Tuesday 19 March 2019

John Boland on TV: Fleabag is more fun than those rowdy teen girls in Derry

 

Return: the Derry Girls were discovering the differences between Catholics and Protestants
Return: the Derry Girls were discovering the differences between Catholics and Protestants

John Boland

The success of Fleabag's first season in 2016 and of Derry Girls in 2018 seemed to come out of nowhere, both series creating an immediate buzz by tapping into the comic possibilities of young women behaving badly.

Despite its backdrop of Northern Ireland in the early 1990s, Derry Girls (Channel 4) was the more cheerful of the two sitcoms, the four gobby Catholic teenage girls making the exuberant most of their straitened domestic circumstances. The critics loved it, as did viewers, but if truth be told, I remained a bit of an agnostic. Yes, it was funny, but it wasn't THAT funny.

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And now it's back for a second season, with creator Lisa McGee (Derry-born herself) still providing rude one-liners for her raucous lot - this week's opening episode finding them on a bridge-building exercise with local Protestant schoolboys they mainly just wanted to shag.

Again, rather than constantly laughing, I chuckled occasionally - at the smarmy young priest who'd had a crisis of faith and shacked up with a hairdresser who'd then dumped him; at the nun telling the class sneak, "You will go far in life, Jenny, but you will not be well liked"; and at the differences offered by the teenagers between Catholics and Protestants (the former like statues, the latter hate Abba).

But it was scattergun humour, and delivered so fast that I felt I was missing half the gags. I'll stay with it, though, if only in the hope of discovering what everyone else is raving about.

I'll certainly stay with Fleabag (BBC1), the brilliantly dark creation of Phoebe Waller-Bridge, who then went on to achieve international fame as scriptwriter of the transgressive Killing Eve. But Fleabag may be her masterpiece, with this week's opening episode of the second season demonstrating that she hasn't lost her touch, either as writer or star performer.

Here was the restaurant dinner from hell, celebrating the upcoming nuptials of craven dad (Bill Paterson) and ghastly godmother (Olivia Colman), and attended also by uptight sister Claire, vile husband Martin and a reluctant Fleabag herself, still trying to manage the psychological, emotional and social demons that had so troubled her in the first season.

Also, there was an offbeat priest in civvies, wonderfully played by Dubliner Andrew Scott. "Did you always want to join the priesthood?" dad asked him. "Oh, f**k, no," he replied, before revealing that his brother was a paedophile. "I'm aware of the irony of that," he added.

The gruesomely polite chitchat around the dinner table ended with Fleabag punching Martin in the face and getting punched back, along with an unfortunate waitress, after Claire had a miscarriage in the women's toilet that Fleabag felt forced to claim as her own. You had to be there and I'm glad I was, not least for the closing taxi scene in which Claire remarked to Fleabag, "The priest is quite hot" and Fleabag replied, "So hot!" before giving the camera one of her trademark smirks. Terrific stuff and I can't wait to see where it goes from here.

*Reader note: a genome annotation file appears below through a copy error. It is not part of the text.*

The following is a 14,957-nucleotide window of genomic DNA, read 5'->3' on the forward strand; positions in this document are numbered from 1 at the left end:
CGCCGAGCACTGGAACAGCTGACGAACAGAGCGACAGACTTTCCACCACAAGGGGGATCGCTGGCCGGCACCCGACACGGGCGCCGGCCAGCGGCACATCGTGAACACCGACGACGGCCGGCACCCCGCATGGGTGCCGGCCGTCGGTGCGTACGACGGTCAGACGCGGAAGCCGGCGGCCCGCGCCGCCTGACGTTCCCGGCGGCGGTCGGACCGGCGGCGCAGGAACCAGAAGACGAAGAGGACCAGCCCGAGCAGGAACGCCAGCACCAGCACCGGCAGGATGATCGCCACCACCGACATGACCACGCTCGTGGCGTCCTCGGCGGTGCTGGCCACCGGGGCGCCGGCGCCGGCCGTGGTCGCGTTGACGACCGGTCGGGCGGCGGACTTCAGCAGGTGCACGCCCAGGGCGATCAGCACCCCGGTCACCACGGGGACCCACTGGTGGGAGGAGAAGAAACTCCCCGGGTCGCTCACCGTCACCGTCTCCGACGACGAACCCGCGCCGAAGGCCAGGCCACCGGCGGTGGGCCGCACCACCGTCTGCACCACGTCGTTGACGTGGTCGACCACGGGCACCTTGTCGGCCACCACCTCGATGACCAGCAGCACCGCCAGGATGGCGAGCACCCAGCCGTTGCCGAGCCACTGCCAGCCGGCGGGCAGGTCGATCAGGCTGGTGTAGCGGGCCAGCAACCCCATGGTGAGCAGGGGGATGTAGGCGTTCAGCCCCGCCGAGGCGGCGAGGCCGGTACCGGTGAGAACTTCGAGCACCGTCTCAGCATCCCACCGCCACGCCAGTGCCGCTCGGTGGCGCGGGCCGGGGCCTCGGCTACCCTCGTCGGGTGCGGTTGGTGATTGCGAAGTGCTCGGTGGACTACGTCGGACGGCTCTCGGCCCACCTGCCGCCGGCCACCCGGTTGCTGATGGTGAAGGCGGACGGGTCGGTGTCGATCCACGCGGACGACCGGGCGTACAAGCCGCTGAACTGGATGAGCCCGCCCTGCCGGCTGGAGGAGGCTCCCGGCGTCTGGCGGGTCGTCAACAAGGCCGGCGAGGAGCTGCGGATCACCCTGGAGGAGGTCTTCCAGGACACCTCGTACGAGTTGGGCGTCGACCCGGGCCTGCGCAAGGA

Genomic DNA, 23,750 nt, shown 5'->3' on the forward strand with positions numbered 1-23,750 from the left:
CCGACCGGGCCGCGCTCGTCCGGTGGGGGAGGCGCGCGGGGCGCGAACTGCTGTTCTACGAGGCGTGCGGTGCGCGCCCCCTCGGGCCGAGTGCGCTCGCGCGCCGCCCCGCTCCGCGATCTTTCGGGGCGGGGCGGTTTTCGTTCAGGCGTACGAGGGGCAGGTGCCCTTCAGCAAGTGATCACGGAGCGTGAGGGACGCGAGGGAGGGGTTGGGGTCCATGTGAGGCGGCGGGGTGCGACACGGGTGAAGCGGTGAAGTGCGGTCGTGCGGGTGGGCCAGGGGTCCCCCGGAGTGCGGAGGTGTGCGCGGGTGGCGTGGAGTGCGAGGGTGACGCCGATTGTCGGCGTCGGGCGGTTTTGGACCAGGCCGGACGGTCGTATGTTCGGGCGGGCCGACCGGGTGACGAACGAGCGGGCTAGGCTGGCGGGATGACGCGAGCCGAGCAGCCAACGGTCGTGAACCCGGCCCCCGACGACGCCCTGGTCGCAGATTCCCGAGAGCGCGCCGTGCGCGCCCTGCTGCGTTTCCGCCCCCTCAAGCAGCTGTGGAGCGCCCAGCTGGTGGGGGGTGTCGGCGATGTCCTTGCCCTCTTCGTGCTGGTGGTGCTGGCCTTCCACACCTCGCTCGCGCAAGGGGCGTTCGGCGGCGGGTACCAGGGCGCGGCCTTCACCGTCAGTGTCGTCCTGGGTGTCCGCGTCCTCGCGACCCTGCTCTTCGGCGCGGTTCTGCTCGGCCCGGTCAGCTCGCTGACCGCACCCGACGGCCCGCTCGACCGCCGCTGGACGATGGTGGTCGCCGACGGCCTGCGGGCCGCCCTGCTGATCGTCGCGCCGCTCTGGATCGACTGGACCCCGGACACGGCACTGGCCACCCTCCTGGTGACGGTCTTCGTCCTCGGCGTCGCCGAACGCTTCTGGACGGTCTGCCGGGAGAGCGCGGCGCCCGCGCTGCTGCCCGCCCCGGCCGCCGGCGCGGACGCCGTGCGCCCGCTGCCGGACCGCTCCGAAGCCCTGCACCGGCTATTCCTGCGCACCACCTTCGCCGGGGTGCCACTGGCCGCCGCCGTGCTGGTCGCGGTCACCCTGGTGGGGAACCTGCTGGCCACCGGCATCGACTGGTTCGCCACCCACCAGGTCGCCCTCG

If Fleabag is edgy in the best way, Jerk (BBC1) is edgy in the worst. This new sitcom casts Tom Machell as Tim, a young man with cerebral palsy who causes consternation all around him as people constantly try to make allowances for his disability and his behaviour.

This is wrong on so many levels, not least in making Tim a thoroughly unpleasant character. Last year, There She Goes (BBC4) took an autistic young girl as the focal point of its family sitcom and was both funny and poignant about the challenges she and her parents had to contend with. Jerk, by contrast, is mind-bogglingly crass.

The Looming Tower (RTÉ2) is a 10-episode drama inspired by the rivalry between the CIA and the FBI that resulted in crucial intelligence being withheld that might have prevented 9/11 and the subsequent wars in Afghanistan and Iraq. This week's first two instalments were quite gripping, with Jeff Daniels in commanding form as the FBI's counter-terrorism chief, but most of the women were no more than compliant ciphers in a resolutely man's world - Annie Parisse in particular reduced to the demeaning role of adoring mistress.

Meanwhile, Richard Gere brings movie-star wattage to MotherFatherSon (BBC2), an eight-part drama in which he plays an icy media mogul so powerful he can decide who'll be the next British prime minister. Not Jacob Rees-Mogg, I trust. I thought this week's first episode wildly over the top, and it featured perhaps the daftest sex scene I've ever seen, but it was weirdly entertaining, too, with a good supporting performances from Helen McCrory as the mogul's estranged wife, Sarah Lancashire as the Labour leader on whom he might bestow his largesse, and Sinéad Cusack as a veteran investigative journalist probing a mysterious murder. The drama will either get more compelling or even sillier, but I'll wait until next week to decide whether it's worth my time.

In Dan Reed's three-hour, two-part documentary, Leaving Neverland: Michael Jackson and Me (Channel 4), James Safechuck told of how he'd been sexually groomed and abused by the singer when he was 10 years old, and Wade Robson recounted how the same had happened to him when he seven years old.

This controversial film, which premiered at the Sundance Film Festival, has led to furious denials from the Jackson estate and outrage from diehard fans, but so stark and detailed were these accounts of being abused, and so eloquently matter-of-fact in their delivery, that it was impossible not to believe them.

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